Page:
Back to New York, where there is a huge difference in my energy level. All my friends comment on it. From the second I arrive, I’m off and running. First day, my husband had done some research. He suggested we walk to 11th avenue -- Hells Kitchen, where there is now a food marketplace called Gotham West Market. It’s similar to Eataly or the Ferry Building in San Francisco, though on a much smaller scale.

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BarRoomMy friend, Barbara and I were escaping the icy tundra of Maine for a long weekend in New York City to indulge in great food, theater and art.

We started our Sunday morning at the MOMA as the doors opened. Up to the fifth floor we flew. As I walked into the first gallery I was overcome with the ‘scent’ of a museum. I love that smell. My soul was being ‘refilled’. I was free floating in art heaven when I noticed Barbara looking at her watch so we wouldn’t be late for the lunch reservations she made. I looked the other way and thought about disappearing into the crowd. We had 2 more floors when it was time to go. I thought, today lunch is such an interruption.

Our greeting from the Maitre D’ was warm, friendly and he was impeccably attired. He led us to a nice table with a stellar view of the printed glass mural by Thomas Demand, Clearing II. I was concerned that only two tables were occupied-why was this not a popular place? At that point, I had no idea there was a restaurant worthy of a Michelin star in the MOMA and we had lunch reservations at it. Yes, it was the Bar Room at The Modern. I hadn’t asked a single question about our Sunday reservations. A simple, quick lunch and back to exploring two more floors of art was exciting enough for me.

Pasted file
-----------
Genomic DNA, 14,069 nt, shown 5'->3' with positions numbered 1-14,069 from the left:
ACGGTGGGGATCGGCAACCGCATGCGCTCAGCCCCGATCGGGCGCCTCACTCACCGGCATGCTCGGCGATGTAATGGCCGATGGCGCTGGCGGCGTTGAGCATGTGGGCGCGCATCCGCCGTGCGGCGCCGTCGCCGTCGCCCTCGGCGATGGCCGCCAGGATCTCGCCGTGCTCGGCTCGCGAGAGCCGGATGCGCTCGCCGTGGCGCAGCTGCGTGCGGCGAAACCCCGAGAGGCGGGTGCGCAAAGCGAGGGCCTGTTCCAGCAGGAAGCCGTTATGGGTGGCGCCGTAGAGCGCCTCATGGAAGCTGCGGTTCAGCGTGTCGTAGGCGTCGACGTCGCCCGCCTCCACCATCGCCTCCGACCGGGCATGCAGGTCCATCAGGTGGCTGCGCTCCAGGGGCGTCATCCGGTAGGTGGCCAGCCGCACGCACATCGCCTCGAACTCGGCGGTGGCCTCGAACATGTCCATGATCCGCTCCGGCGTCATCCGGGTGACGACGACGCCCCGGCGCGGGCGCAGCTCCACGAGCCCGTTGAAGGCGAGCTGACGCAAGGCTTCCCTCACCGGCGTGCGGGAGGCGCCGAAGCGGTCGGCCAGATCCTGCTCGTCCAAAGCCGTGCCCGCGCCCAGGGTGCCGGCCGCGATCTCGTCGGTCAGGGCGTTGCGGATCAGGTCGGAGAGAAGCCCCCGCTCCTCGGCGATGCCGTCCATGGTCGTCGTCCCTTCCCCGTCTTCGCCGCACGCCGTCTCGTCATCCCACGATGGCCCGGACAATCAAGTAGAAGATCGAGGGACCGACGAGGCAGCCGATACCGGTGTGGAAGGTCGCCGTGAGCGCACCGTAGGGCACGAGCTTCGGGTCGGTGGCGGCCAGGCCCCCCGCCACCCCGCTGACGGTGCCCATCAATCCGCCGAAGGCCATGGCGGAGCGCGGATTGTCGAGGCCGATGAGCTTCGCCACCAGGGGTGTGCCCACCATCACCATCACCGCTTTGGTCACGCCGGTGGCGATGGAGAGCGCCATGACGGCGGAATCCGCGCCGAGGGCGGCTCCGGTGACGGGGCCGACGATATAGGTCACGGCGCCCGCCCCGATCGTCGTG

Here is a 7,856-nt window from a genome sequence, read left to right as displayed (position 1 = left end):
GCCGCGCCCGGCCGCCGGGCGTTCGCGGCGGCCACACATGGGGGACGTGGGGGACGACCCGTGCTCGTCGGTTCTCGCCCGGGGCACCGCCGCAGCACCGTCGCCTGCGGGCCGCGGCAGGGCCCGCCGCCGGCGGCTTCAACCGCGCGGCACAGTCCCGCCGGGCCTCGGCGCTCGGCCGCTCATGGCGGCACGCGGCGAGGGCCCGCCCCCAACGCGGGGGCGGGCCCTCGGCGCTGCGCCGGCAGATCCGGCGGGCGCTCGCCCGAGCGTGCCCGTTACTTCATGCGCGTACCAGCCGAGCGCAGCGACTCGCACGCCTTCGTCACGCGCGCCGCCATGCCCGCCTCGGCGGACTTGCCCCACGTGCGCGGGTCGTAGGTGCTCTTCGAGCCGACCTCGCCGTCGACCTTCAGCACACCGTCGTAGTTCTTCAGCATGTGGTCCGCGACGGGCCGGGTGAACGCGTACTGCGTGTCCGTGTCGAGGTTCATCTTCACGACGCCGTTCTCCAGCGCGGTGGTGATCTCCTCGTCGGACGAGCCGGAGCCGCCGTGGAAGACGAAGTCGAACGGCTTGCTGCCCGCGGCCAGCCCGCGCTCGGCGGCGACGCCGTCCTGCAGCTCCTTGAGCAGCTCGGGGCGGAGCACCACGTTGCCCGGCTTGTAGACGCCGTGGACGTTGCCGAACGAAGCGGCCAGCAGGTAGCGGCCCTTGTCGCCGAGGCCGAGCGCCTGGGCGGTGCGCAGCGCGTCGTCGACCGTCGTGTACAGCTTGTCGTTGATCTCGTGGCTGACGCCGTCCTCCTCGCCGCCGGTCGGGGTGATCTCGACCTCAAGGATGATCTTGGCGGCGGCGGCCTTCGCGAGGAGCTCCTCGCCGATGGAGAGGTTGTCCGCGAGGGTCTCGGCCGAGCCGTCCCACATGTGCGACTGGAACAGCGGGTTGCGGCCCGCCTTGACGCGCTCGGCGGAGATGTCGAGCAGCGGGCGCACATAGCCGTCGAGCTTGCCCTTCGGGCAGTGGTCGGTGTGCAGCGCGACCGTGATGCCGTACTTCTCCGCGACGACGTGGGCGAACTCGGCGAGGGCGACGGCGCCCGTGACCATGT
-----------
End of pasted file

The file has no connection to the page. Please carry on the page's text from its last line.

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crownheightsI went to New York recently to visit my daughter Lena, see her apartment and meet her dog, Fabio, a rescued Mexican Hairless. She lives in an area of Brooklyn known as Crown Heights? That’s supposed to be said with a bewildered Southern California interrogative lilt.

Frankly I’m appalled that my daughter has chosen to stay in New York after college. When I did my 5-year stint in New York as a Not Ready For Prime Time Player, that Trade Winds’ lyric “New York’s a lonely town, when you’re the only surfer-girl around” often played in my head. I suppose the writing was on the wall when Lena, a third generation Southern Californian, never learned to drive.

Naturally I’m proud of my daughter for countless reasons but one in particular is that she’s actually making a living in New York with little financial help. I have to admit to being a little suspicious and having frightening fantasies of her being a pot messenger amongst other morbid scenarios that say more about me than anything else. She lives in a gorgeous but admittedly run-down, vintage 4-story walk up which explains why the rent is so cheap but the apartment is big by any standard. A few of its tenants sit out front all day playing the dozens. Some are drunk, some are dentally challenged, but they all know her and they all look out for her.

When she gave me a culinary tour of her neighborhood, I got the second clue as to how she managed to live so frugally.